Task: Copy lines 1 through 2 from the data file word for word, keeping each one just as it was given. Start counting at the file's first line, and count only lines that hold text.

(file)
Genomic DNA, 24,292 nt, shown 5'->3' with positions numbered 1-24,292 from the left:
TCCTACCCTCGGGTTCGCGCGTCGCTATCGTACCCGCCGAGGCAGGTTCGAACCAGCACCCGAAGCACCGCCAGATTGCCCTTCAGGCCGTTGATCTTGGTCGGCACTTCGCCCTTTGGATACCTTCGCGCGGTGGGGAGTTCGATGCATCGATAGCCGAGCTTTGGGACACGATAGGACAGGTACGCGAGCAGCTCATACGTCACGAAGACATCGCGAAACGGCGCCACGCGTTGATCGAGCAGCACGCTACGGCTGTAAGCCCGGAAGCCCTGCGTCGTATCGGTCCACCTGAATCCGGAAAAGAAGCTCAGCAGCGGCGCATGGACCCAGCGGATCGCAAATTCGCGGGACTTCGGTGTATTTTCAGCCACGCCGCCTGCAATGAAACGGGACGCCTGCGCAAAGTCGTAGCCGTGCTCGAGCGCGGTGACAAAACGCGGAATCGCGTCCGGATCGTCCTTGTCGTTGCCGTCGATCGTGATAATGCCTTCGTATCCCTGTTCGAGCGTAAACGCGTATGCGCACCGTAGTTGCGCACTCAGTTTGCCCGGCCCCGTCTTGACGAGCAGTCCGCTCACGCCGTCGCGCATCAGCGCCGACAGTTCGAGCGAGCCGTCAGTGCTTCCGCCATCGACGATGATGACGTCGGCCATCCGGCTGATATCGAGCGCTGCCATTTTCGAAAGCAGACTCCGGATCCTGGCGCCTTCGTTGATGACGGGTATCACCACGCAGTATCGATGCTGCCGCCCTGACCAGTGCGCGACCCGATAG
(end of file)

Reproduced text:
Genomic DNA, 24,292 nt, shown 5'->3' with positions numbered 1-24,292 from the left:
TCCTACCCTCGGGTTCGCGCGTCGCTATCGTACCCGCCGAGGCAGGTTCGAACCAGCACCCGAAGCACCGCCAGATTGCCCTTCAGGCCGTTGATCTTGGTCGGCACTTCGCCCTTTGGATACCTTCGCGCGGTGGGGAGTTCGATGCATCGATAGCCGAGCTTTGGGACACGATAGGACAGGTACGCGAGCAGCTCATACGTCACGAAGACATCGCGAAACGGCGCCACGCGTTGATCGAGCAGCACGCTACGGCTGTAAGCCCGGAAGCCCTGCGTCGTATCGGTCCACCTGAATCCGGAAAAGAAGCTCAGCAGCGGCGCATGGACCCAGCGGATCGCAAATTCGCGGGACTTCGGTGTATTTTCAGCCACGCCGCCTGCAATGAAACGGGACGCCTGCGCAAAGTCGTAGCCGTGCTCGAGCGCGGTGACAAAACGCGGAATCGCGTCCGGATCGTCCTTGTCGTTGCCGTCGATCGTGATAATGCCTTCGTATCCCTGTTCGAGCGTAAACGCGTATGCGCACCGTAGTTGCGCACTCAGTTTGCCCGGCCCCGTCTTGACGAGCAGTCCGCTCACGCCGTCGCGCATCAGCGCCGACAGTTCGAGCGAGCCGTCAGTGCTTCCGCCATCGACGATGATGACGTCGGCCATCCGGCTGATATCGAGCGCTGCCATTTTCGAAAGCAGACTCCGGATCCTGGCGCCTTCGTTGATGACGGGTATCACCACGCAGTATCGATGCTGCCGCCCTGACCAGTGCGCGACCCGATAG